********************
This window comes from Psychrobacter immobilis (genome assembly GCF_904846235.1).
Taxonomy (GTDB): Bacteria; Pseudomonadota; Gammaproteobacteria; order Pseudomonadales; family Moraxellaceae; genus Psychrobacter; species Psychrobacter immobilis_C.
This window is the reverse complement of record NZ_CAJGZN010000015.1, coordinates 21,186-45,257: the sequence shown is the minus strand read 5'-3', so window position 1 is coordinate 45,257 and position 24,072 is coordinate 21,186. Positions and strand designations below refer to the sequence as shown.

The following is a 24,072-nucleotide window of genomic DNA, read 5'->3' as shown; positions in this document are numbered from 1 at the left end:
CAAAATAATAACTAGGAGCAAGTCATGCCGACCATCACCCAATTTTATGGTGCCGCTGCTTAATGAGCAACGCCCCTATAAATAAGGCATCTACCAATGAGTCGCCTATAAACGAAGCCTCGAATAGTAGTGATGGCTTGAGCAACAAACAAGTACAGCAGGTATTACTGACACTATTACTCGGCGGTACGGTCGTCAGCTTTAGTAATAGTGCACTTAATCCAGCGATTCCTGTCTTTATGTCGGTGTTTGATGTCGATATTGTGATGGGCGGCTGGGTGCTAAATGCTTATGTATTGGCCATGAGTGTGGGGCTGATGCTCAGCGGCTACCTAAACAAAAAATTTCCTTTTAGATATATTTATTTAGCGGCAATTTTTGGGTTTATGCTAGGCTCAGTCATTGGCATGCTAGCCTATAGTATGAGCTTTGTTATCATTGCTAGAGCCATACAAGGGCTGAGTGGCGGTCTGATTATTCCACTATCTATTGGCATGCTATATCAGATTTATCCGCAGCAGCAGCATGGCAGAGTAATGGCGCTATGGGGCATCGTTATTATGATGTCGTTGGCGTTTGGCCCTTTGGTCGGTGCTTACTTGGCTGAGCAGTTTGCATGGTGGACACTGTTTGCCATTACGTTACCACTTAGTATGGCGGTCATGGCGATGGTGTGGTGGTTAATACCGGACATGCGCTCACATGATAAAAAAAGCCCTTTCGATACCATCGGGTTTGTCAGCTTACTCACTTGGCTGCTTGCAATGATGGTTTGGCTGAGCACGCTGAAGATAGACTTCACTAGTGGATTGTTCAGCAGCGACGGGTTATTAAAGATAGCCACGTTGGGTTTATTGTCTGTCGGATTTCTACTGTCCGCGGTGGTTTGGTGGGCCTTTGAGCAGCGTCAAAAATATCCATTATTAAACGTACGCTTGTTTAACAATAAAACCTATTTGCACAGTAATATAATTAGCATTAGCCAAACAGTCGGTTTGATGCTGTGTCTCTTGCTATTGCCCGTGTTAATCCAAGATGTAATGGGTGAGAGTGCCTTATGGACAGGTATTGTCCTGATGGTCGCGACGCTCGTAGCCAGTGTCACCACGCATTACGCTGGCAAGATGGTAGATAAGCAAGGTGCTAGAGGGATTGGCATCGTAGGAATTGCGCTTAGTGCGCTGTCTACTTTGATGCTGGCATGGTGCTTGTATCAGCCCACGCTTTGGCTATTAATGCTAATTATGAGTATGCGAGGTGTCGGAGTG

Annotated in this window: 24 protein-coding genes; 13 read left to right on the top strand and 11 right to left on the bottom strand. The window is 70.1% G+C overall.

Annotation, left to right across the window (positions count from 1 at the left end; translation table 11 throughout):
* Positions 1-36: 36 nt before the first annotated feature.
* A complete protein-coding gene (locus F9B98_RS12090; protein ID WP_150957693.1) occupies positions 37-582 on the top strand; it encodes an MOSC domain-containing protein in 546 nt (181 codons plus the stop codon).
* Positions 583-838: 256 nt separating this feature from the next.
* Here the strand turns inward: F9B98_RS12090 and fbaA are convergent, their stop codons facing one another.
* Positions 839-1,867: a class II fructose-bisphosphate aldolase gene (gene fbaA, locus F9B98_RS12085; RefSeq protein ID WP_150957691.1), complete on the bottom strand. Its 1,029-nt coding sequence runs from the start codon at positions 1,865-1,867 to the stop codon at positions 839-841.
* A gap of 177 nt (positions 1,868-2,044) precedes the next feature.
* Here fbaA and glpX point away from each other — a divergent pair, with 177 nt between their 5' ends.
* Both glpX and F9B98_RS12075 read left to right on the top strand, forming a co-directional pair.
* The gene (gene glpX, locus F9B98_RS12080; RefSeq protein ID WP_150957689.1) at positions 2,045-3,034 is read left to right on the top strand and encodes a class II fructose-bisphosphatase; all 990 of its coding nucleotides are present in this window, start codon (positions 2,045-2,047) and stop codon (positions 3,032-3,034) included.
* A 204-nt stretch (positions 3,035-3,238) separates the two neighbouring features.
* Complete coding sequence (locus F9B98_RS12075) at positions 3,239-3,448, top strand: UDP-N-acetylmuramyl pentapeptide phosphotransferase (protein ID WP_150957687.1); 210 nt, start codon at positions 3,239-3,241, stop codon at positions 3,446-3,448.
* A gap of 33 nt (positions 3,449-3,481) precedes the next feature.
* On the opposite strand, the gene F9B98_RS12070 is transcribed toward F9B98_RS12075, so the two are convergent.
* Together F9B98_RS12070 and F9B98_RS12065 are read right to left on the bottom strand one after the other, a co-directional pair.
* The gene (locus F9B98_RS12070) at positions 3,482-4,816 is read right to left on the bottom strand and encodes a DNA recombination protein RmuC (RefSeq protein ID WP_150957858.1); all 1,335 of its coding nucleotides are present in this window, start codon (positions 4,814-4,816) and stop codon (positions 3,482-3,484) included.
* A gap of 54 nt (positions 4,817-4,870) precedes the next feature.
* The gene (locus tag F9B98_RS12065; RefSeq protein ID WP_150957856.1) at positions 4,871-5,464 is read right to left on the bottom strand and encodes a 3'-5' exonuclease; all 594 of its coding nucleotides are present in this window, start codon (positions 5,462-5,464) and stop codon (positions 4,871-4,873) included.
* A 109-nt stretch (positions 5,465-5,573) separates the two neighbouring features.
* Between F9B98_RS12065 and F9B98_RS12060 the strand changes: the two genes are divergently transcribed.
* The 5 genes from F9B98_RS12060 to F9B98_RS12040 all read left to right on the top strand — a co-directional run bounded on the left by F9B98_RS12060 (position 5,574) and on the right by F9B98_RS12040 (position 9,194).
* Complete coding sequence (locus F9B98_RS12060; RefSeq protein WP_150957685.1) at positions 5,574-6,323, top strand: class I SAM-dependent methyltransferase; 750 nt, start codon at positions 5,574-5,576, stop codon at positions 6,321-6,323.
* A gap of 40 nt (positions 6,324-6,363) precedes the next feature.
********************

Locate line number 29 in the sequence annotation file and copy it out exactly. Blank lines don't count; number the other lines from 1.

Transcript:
* A gap of 40 nt (positions 6,324-6,363) precedes the next feature.